• What types of roads will the bus travel on? Highways/dirt roads/ windy roads etc. any implications here?
    Justification of site selection:
  • Background information about this park / protected area
  • Importance of the site in ecological / conservation terms
  • Different vegetation communities found in the park
  • Facilities contained in the park
  • Park uses (tourism, hunting, visitor services etc)
  • Stakeholders involved
  • Management arrangements i.e. who managers this park? What are the management goals?
    Accommodation within the field site:
  • Describe the accommodation available – cabins / hotels / camping
  • How much accommodation can this location cater for (must cater for at least 20 students plus staff) – how many staff are needed?
  • What facilities are available for cooking? How many bathrooms?
    Transport within the field location:
  • Where are each of your 5 activities going to be undertaken? Can you walk to each site from the accommodation? If you need a bus
    can buses drive safely to the different sites?
  • Mark each activity and site on map 2 above
    Section 2: Activities to be undertaken (50%)
    Complete the following table for all five activities. You will need to start a new table for each activity – the five tables have been provided for
    you to complete in the word proforma on the unit site. An example for small mammal trapping has been provided for you – this example only
    provides a couple of points to get you started – you will need to expand on this example.
    Activity 1: Small Mammal Trapping using Elliott traps
    Activity location:
  • Describe the area and reason why it is suitable for this activity
  • Clearly mark and label the exact location of this activity on your map 2 (which is now in section 1 of this assignment)
  • Explain how the students will get to the site
    Description of the activity:
  • Step by step explanation of how and when the activity will be undertaken
    Equipment needed:
  • List every piece of equipment needed
  • Include the number of each piece of equipment needed
  • For example:
  • Elliott traps (10 transects with 10 traps on each transects = 100 Elliott traps)
    Expected Outcomes:
  • List the species you would expect to see, hear or catch. Include both common and scientific names and the habitat types they are
    mostly likely to be detected in
  • For example:
  • Swamp Rat (Rattus lutriolus) – most likely found in heathy bushland
  • Agile antechinus (Antechinus agilis) – most likely found in woodland
    Please note: Expected outcomes can include both wildlife species expected to be detected and / or technical skills learnt through using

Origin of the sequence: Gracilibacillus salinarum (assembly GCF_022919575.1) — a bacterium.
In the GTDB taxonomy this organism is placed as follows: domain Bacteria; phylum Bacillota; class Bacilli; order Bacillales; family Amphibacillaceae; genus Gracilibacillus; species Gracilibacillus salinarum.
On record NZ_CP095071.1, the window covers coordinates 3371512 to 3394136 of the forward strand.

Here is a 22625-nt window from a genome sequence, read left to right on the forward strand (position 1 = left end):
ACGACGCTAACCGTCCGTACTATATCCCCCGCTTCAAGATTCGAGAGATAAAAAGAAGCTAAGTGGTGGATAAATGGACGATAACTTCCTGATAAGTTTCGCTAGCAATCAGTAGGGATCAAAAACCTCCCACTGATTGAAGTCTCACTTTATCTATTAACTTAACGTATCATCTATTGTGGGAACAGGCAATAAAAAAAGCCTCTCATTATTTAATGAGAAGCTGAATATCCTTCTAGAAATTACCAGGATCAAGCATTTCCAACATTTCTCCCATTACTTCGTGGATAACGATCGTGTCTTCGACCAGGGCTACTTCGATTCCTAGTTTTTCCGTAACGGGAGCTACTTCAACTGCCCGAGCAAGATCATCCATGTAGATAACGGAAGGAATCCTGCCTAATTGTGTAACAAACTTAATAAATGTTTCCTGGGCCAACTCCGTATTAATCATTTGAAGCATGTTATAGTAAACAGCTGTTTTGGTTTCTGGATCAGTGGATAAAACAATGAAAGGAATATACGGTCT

different wildlife research techniques
    List all animal ethics / animal welfare issues associated with this activity and the measures to be undertaken to minimize these risks
    Animal Welfare Issue:
  • Animals getting wet in traps during heavy rain
    Potential solution:
  • Placing plastic bags over the traps
     Complete this table five times i.e. once for each of your five activities.
    Section 3: developing the running schedule for the fieldtrip (20%)
    Now that you have selected your field location and chosen your five activities it is now time to develop the schedule outlining how these
    activities will run over the four days away. Please note: the first morning will be spent travelling to the field site and the last afternoon will be
    spent travelling back home. This means you actually have half a day on day 1 for activities and half a day on day 4 for activities. In this schedule
    you need to consider how many students are in each group, ensuring that all students undertake all activities and all students get equal time
    and opportunities within each activity. Equity is everything here!
    Schedule: Day 1
  • Outline activities to be undertaken
  • Include start and finish times for each activity
  • Remember to allow for travel time if this is needed to move between activities
  • Regular breaks are also essential
    Schedule: Day 2
  • Outline activities to be undertaken
  • Include start and finish times for each activity
  • Remember to allow for travel time if this is needed to move between activities
  • Regular breaks are also essential
    Schedule: Day 3
  • Outline activities to be undertaken
  • Include start and finish times for each activity
  • Remember to allow for travel time if this is needed to move between activities
  • Regular breaks are also essential
    Schedule: Day 4
  • Outline activities to be undertaken
  • Include start and finish times for each activity
  • Remember to allow for travel time if this is needed to move between activities
  • Regular breaks are also essential